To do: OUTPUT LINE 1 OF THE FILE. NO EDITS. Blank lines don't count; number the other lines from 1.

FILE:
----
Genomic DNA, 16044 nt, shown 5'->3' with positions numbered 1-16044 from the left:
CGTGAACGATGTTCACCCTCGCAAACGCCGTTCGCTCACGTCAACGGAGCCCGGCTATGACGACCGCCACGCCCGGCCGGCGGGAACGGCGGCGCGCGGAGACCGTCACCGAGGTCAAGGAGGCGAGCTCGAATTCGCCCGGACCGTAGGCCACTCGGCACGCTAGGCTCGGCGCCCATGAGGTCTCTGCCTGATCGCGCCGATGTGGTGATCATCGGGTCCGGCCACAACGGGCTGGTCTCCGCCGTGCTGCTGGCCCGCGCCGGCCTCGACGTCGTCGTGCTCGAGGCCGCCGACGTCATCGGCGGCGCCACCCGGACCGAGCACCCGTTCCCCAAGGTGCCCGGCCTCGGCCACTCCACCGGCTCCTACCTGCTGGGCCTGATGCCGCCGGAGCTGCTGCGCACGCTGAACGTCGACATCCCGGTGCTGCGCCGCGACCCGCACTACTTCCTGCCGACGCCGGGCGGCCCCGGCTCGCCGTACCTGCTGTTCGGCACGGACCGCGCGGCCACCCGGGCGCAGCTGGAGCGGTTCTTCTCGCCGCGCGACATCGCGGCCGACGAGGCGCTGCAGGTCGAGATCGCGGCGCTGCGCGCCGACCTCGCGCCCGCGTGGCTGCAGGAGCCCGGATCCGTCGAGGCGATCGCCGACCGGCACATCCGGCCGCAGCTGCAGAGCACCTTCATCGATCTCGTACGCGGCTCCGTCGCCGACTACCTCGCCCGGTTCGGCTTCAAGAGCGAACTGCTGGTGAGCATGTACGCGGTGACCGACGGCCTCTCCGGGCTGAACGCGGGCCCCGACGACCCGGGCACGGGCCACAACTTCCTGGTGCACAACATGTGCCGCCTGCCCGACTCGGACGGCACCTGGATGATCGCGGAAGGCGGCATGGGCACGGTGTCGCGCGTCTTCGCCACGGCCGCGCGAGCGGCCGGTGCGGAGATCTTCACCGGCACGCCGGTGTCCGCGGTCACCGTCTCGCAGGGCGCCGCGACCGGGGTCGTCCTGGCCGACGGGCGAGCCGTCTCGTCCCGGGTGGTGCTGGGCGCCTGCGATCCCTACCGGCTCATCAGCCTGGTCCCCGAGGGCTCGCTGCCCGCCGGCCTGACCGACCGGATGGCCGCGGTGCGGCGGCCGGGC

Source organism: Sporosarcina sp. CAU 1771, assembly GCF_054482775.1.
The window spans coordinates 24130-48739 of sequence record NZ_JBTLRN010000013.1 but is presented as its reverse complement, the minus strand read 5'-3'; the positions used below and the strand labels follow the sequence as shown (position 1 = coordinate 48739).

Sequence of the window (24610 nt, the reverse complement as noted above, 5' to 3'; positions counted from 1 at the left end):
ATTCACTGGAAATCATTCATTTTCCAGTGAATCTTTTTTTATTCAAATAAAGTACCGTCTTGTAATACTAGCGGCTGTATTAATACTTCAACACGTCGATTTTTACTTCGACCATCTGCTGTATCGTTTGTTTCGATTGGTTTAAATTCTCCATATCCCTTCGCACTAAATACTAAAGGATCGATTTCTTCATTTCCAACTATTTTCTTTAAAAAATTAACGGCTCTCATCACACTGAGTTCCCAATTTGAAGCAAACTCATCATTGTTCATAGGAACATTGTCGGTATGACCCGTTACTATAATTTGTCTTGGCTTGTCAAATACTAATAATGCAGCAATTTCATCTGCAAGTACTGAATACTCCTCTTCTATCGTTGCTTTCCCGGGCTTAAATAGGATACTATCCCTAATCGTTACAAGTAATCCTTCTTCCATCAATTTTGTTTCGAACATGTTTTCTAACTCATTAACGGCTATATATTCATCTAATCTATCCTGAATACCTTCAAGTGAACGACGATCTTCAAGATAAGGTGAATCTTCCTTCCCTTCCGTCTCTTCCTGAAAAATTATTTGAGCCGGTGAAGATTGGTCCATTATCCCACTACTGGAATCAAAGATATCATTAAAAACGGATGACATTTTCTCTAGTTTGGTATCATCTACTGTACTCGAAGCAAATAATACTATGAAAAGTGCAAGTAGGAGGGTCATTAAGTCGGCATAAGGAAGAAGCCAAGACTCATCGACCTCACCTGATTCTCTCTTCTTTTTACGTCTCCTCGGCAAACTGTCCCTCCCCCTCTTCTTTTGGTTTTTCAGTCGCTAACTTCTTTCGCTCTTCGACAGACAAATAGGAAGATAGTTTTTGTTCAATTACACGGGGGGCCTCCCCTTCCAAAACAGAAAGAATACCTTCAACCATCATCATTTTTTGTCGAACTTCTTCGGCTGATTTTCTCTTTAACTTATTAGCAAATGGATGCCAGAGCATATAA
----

Genomic DNA, 16044 nt, shown 5'->3' with positions numbered 1-16044 from the left: